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Old 24-02-2020, 14:05   #91
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Re: spit balling, AC gen on front of main engine..

There are two aspects which must be considered in evaluating whether or not the arrangement of a crankshaft end will sustain a level of power transmission; the torsional capability, and, whether it will resist the shock loadings likely to be imposed in service.

Since there is never the rapid impositions of loadings experienced by say a mechanical drive being suddenly engaged with a high reving engine, a genset might be successfully driven from the front of an engine without damaging it.

From a pure engineering judgement basis ie. without any calculations, I'd propose that up to about a 5-6 kW genset could be directly driven from the front end of a 3GM30 without it causing problems.
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Old 24-02-2020, 17:58   #92
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Re: spit balling, AC gen on front of main engine..

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Originally Posted by CassidyNZ View Post
Thank you, I learned something today.

But at the same time I’m left a little puzzled. So the governor reaches equilibrium at any speed set by the “throttle” lever. When the load decreases, it reduces fuel, when the load increases it provides more fuel. OK, I get that.

So why, when I switch in one of my alternators and increase demand for horsepower, does the RPM drop a few hundred and stay there? Why does the governor not compensate and lift the RPM back to the original setting? After all, the alternator is only drawing 4hp, hardly overloading the engine.

Another thing that bothered me with the article I read is that it said in the event of a loss of oil pressure the governor will shut the engine down, acting as a safety device. But if the pressure drops, surely the same drop will be experienced on both sides of the governor and equilibrium and consequently, engine speed will be maintained. I know the practicality of this to be true because I once had a total loss of oil pressure and had to dive for the throttle lever while the low pressure alarm screamed in my ears. So I guess the governor that acts as a safety device has more clever stuff than a normal one.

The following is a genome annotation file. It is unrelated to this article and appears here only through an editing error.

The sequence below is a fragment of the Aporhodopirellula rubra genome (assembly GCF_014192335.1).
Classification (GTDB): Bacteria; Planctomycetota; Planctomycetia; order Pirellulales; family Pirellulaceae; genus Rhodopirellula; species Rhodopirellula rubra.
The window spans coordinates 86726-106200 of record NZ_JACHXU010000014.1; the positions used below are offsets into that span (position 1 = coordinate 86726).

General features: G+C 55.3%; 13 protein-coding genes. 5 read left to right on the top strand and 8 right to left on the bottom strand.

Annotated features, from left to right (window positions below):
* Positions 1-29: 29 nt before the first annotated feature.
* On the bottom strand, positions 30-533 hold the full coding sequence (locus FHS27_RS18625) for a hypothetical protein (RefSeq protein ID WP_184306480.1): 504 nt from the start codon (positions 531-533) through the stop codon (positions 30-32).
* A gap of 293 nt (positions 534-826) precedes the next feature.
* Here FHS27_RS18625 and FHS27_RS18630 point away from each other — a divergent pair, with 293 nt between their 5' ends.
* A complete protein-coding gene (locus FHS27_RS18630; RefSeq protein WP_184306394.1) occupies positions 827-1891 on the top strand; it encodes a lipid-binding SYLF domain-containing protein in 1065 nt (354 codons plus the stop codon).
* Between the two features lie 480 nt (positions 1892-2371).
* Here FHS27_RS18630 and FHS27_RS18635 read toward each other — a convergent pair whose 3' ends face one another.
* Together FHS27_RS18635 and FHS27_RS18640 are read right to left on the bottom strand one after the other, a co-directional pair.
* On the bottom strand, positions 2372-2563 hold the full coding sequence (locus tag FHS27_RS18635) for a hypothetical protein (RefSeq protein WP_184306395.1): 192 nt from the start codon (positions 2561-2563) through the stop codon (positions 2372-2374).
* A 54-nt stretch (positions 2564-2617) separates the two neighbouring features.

Anyway, clearly I don’t have the expertise to meaningfully engage in this discussion so I’ll bow out.
The mechanical governors fitted to most general use diesels rely on the centrifugal force generated by spinning weights against a spring to control the rack setting in the fuel injector pump. Another spring which is tension adjusted by the position of the throttle lever on the pump adjusts the variable speed setting. The droop you see with slightly varying loads is caused by the stickiness of the mechanical system.

Diesel driven generators required to have precise speed and consequent AC frequency control tend to use electrically controlled, servo mechanisms. The electrical speed signal controls a small valve which uses the engine oil pressure to move a piston which controls the rack setting.

The spinning weight mechanism enjoys a long history in speed control and is the device with two balls and cranking calipers seen on old steam engines.
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Old 24-02-2020, 19:47   #93
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Re: spit balling, AC gen on front of main engine..

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Originally Posted by RaymondR View Post
There are two aspects which must be considered in evaluating whether or not the arrangement of a crankshaft end will sustain a level of power transmission; the torsional capability, and, whether it will resist the shock loadings likely to be imposed in service.

Since there is never the rapid impositions of loadings experienced by say a mechanical drive being suddenly engaged with a high reving engine, a genset might be successfully driven from the front of an engine without damaging it.